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Opening up a new front in the lead paint wars, the New York Public Interest Research Group (NYPIRG) filed suit last week against the state Department of Health, charging the agency with violating freedom of information and public health laws by withholding medical records on lead poisoning.

Lead paint is common in older apartments, and a child who eats or inhales it can suffer learning disabilities, comas, convulsions or even death. “New York has the legal infrastructure to be a model in lead-poisoning reduction,” said Andrew Goldberg, a NYPIRG attorney. “It is frustrating that it is taking them years to report medical data so we can’t use the information that is supposed to be available to improve our programs.”

New York’s Public Health Law, passed in 1992, requires that the state Department of Health screen every child under the age of 2 for lead poisoning, as well as every child under 6 whom the department considers “at risk” for the condition. The agency is also supposed to make those results public. Following a request NYPIRG filed last March, the health department provided the advocacy group with paper records on lead poisoning through 1997.

NYPIRG intends to use the data to push the state to improve its lead-testing efforts. A study of where the agency is testing, and how children are faring, could show where existing screening programs have been effective and where they haven’t. If the data shows problems, said Goldberg, “That would generate public support for more aggressive programs at the public health departments.”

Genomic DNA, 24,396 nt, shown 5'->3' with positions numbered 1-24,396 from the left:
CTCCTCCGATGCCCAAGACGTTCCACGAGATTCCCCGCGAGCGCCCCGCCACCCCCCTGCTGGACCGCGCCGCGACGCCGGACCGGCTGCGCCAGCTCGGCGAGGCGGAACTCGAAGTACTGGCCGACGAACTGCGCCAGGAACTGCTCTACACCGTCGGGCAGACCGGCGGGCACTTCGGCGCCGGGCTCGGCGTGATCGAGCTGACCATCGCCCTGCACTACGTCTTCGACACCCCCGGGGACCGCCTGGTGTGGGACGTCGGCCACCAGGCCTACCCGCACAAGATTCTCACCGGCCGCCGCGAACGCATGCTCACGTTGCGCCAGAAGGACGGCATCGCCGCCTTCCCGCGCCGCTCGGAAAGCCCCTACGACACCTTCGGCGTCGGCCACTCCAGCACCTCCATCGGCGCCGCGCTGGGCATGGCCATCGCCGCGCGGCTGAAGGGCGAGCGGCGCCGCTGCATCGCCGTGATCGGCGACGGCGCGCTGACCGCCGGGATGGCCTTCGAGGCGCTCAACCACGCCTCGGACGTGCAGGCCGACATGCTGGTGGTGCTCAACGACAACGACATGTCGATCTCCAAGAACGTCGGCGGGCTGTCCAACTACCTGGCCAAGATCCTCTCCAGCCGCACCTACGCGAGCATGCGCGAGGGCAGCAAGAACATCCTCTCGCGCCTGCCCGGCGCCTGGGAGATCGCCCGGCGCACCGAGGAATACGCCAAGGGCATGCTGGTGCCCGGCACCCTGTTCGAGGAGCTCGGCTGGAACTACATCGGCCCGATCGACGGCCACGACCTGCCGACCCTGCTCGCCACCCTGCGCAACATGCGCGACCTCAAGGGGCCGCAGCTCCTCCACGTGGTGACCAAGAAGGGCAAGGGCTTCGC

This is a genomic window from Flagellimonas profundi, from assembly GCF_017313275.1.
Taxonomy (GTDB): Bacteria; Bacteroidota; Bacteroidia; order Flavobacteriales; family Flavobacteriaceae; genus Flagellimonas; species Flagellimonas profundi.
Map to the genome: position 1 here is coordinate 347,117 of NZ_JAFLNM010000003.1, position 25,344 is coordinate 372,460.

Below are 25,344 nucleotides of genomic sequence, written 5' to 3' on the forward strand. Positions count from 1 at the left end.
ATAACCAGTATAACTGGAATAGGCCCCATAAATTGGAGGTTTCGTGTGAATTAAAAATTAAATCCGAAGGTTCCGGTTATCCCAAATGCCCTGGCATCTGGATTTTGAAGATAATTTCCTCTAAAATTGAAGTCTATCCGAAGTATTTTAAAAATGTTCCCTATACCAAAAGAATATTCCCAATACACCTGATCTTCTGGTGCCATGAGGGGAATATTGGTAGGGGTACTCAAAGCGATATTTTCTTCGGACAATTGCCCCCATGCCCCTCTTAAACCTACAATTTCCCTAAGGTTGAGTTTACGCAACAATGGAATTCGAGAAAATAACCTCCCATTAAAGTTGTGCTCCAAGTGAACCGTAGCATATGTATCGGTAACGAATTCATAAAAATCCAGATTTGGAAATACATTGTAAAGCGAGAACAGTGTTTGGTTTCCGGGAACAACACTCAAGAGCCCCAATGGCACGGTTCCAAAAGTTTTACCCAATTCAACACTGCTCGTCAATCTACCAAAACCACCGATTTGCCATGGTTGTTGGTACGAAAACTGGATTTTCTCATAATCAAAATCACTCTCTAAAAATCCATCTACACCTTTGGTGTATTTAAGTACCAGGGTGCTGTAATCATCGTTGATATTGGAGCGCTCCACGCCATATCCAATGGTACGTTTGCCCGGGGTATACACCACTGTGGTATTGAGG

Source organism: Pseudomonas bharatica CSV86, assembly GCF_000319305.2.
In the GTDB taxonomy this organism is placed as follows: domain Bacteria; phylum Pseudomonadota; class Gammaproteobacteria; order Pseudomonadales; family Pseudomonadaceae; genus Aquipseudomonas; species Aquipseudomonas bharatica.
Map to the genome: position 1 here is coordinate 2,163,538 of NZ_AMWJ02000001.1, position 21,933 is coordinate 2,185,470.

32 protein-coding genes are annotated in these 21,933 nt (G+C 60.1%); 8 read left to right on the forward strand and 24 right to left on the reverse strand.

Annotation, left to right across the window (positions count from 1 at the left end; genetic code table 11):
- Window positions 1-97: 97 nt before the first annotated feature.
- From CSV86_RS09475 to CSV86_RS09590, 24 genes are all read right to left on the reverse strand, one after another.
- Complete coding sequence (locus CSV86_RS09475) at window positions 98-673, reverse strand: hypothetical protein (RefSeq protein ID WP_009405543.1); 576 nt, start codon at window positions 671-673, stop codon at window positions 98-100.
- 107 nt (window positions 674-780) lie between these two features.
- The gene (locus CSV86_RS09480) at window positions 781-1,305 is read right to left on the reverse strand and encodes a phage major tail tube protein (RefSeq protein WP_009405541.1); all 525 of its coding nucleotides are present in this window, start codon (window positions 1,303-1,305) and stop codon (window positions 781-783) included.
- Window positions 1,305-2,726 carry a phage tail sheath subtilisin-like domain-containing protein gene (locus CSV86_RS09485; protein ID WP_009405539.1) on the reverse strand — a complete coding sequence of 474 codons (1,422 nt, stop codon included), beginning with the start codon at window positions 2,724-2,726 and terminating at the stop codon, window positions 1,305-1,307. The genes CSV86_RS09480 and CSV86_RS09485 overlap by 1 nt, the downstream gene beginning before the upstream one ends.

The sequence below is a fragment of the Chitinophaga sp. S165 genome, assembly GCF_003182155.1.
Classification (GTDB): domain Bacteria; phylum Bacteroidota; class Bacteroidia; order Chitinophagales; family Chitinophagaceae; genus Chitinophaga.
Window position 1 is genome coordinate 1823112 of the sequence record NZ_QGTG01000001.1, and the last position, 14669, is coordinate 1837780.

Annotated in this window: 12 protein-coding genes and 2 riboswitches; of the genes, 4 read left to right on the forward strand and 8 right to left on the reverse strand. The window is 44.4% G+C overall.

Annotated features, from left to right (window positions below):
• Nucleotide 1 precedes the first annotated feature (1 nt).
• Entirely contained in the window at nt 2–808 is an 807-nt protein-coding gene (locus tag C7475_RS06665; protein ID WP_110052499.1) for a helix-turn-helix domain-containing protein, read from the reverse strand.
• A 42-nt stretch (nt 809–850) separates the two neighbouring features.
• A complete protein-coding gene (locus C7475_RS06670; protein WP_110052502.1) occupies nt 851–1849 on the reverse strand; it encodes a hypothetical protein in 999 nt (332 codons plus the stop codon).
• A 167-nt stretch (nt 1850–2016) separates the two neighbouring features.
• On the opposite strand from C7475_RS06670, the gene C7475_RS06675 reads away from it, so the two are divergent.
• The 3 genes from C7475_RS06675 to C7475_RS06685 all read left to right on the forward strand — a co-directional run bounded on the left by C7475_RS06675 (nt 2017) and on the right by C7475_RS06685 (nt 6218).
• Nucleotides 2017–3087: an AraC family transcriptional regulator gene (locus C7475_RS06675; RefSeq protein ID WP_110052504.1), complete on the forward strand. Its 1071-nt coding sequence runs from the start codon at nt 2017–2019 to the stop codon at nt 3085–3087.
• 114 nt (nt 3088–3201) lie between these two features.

But to efficiently map out the state’s lead-poisoning trends, the research group says it needs more up-to-date and detailed data–including children’s gender, ethnicity and home addresses. NYPIRG is particularly interested in gauging the need for expanding testing to more children between the ages of 2 and 6. The state tested 72 percent of New York City children younger than 2 in 1997, compared with 42 percent of kids under 6. “They have failed to demonstrate that the untested are not at risk,” said Goldberg.

Department of Health representative John Signor denies that DOH is deliberately withholding public information, and claims that the data requested by NYPIRG is either confidential or incomplete. He added that in two weeks, the health department will release a report of lead poisoning incidents–a development for which Goldberg takes credit.

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